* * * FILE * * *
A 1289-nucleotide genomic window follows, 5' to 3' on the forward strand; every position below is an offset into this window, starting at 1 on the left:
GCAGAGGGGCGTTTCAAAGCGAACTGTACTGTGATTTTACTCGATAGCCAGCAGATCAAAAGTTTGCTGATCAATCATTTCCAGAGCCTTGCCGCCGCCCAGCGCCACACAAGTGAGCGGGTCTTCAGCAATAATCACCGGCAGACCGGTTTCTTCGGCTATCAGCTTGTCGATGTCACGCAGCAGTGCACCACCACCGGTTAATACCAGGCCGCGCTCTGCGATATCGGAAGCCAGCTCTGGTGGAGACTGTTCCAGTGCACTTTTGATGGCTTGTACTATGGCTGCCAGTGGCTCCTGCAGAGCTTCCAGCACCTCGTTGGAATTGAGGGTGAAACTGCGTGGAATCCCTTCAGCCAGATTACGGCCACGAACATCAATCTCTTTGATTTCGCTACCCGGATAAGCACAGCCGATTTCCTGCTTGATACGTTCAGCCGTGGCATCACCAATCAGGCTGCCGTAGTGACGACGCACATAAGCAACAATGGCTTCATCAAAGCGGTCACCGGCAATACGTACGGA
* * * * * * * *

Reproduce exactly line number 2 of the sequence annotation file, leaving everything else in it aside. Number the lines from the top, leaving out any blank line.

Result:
GCAGAGGGGCGTTTCAAAGCGAACTGTACTGTGATTTTACTCGATAGCCAGCAGATCAAAAGTTTGCTGATCAATCATTTCCAGAGCCTTGCCGCCGCCCAGCGCCACACAAGTGAGCGGGTCTTCAGCAATAATCACCGGCAGACCGGTTTCTTCGGCTATCAGCTTGTCGATGTCACGCAGCAGTGCACCACCACCGGTTAATACCAGGCCGCGCTCTGCGATATCGGAAGCCAGCTCTGGTGGAGACTGTTCCAGTGCACTTTTGATGGCTTGTACTATGGCTGCCAGTGGCTCCTGCAGAGCTTCCAGCACCTCGTTGGAATTGAGGGTGAAACTGCGTGGAATCCCTTCAGCCAGATTACGGCCACGAACATCAATCTCTTTGATTTCGCTACCCGGATAAGCACAGCCGATTTCCTGCTTGATACGTTCAGCCGTGGCATCACCAATCAGGCTGCCGTAGTGACGACGCACATAAGCAACAATGGCTTCATCAAAGCGGTCACCGGCAATACGTACGGA